Perform generalized linear regression on a Spark DataFrame.

ml_generalized_linear_regression(x, response, features, intercept = TRUE,
  family = gaussian(link = "identity"), iter.max = 100L,
  ml.options = ml_options(), ...)

Arguments

x

An object coercable to a Spark DataFrame (typically, a tbl_spark).

response

The name of the response vector (as a length-one character vector), or a formula, giving a symbolic description of the model to be fitted. When response is a formula, it is used in preference to other parameters to set the response, features, and intercept parameters (if available). Currently, only simple linear combinations of existing parameters is supposed; e.g. response ~ feature1 + feature2 + .... The intercept term can be omitted by using - 1 in the model fit.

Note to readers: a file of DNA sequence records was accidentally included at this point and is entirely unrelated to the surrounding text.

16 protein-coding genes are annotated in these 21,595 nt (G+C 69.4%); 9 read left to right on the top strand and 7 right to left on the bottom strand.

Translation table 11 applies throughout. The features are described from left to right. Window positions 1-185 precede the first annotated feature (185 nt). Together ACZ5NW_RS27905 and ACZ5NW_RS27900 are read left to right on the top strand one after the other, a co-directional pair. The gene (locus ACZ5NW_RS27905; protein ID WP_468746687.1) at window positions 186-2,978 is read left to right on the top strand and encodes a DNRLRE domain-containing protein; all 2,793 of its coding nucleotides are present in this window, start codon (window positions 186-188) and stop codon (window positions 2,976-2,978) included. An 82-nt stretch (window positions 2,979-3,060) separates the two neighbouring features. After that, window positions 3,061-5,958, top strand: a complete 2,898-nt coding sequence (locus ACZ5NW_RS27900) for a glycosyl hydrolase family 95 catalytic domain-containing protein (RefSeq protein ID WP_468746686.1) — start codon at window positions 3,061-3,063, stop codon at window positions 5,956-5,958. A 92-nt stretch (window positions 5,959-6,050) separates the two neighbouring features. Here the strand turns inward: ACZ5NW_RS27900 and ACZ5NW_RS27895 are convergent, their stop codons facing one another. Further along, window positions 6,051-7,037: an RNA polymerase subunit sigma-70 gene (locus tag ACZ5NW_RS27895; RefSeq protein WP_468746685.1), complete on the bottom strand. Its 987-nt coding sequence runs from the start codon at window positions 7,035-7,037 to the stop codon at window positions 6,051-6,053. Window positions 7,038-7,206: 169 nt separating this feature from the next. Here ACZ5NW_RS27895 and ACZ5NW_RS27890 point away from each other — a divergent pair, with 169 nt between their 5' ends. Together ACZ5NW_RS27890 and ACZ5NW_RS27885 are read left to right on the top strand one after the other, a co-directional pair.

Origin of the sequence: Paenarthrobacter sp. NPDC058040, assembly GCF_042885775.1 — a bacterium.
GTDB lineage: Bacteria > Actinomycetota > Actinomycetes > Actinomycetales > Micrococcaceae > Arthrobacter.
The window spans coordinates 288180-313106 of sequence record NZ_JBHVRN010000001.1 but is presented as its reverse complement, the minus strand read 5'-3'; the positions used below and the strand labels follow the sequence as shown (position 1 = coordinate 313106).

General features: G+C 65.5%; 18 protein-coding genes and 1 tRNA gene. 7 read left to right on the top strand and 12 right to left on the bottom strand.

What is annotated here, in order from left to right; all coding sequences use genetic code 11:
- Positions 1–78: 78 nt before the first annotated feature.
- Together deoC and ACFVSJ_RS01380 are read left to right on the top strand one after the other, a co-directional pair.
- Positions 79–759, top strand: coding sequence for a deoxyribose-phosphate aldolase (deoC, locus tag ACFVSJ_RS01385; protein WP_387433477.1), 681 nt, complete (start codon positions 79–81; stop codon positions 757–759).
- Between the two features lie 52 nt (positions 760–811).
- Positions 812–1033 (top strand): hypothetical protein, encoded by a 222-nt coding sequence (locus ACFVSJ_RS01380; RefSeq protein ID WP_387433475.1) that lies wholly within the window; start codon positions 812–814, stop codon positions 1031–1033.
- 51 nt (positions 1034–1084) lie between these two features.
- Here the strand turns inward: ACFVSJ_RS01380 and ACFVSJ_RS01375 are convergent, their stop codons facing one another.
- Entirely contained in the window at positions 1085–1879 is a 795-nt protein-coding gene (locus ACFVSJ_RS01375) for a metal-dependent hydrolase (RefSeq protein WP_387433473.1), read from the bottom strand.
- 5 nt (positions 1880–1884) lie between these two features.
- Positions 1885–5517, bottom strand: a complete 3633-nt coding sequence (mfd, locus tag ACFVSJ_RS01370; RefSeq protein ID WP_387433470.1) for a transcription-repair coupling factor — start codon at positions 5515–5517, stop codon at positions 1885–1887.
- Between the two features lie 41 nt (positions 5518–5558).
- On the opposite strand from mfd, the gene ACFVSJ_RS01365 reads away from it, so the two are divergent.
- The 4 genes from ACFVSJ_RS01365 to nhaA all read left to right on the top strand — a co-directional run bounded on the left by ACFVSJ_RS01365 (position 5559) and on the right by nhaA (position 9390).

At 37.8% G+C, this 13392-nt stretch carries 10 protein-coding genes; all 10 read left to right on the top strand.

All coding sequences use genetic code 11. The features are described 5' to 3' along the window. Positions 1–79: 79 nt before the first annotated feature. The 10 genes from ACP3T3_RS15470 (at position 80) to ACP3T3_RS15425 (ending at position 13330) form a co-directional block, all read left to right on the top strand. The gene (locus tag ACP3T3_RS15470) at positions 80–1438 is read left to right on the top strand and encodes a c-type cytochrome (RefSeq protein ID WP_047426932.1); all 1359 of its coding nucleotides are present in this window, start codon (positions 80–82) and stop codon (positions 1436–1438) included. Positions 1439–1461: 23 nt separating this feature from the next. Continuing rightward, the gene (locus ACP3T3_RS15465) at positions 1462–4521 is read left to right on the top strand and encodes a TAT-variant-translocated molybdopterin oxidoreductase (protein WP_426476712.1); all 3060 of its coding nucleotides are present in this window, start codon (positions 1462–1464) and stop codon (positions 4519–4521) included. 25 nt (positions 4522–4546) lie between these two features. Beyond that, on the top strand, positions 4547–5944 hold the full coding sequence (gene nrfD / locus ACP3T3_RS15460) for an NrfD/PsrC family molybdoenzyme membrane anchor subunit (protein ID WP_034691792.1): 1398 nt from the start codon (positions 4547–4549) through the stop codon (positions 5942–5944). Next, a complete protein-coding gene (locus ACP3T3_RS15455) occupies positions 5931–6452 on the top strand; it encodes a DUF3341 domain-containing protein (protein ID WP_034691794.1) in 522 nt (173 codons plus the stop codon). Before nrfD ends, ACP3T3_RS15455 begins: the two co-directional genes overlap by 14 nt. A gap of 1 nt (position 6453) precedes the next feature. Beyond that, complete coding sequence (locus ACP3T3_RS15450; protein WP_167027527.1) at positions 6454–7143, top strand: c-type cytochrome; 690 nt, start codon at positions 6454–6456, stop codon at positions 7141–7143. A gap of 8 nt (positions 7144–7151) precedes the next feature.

features

The name of features (terms) to use for the model fit.

intercept

Boolean; should the model be fit with an intercept term?

family

The family / link function to use; analogous to those normally passed in to calls to R's own glm.

iter.max

The maximum number of iterations to use.

ml.options

Optional arguments, used to affect the model generated. See ml_options for more details.

...

Optional arguments. The data argument can be used to specify the data to be used when x is a formula; this allows calls of the form ml_linear_regression(y ~ x, data = tbl), and is especially useful in conjunction with do.

Details

In contrast to ml_linear_regression() and ml_logistic_regression(), these routines do not allow you to tweak the loss function (e.g. for elastic net regression); however, the model fits returned by this routine are generally richer in regards to information provided for assessing the quality of fit.

See also

Other Spark ML routines: ml_als_factorization, ml_decision_tree, ml_gradient_boosted_trees, ml_kmeans, ml_lda, ml_linear_regression, ml_logistic_regression, ml_multilayer_perceptron, ml_naive_bayes, ml_one_vs_rest, ml_pca, ml_random_forest, ml_survival_regression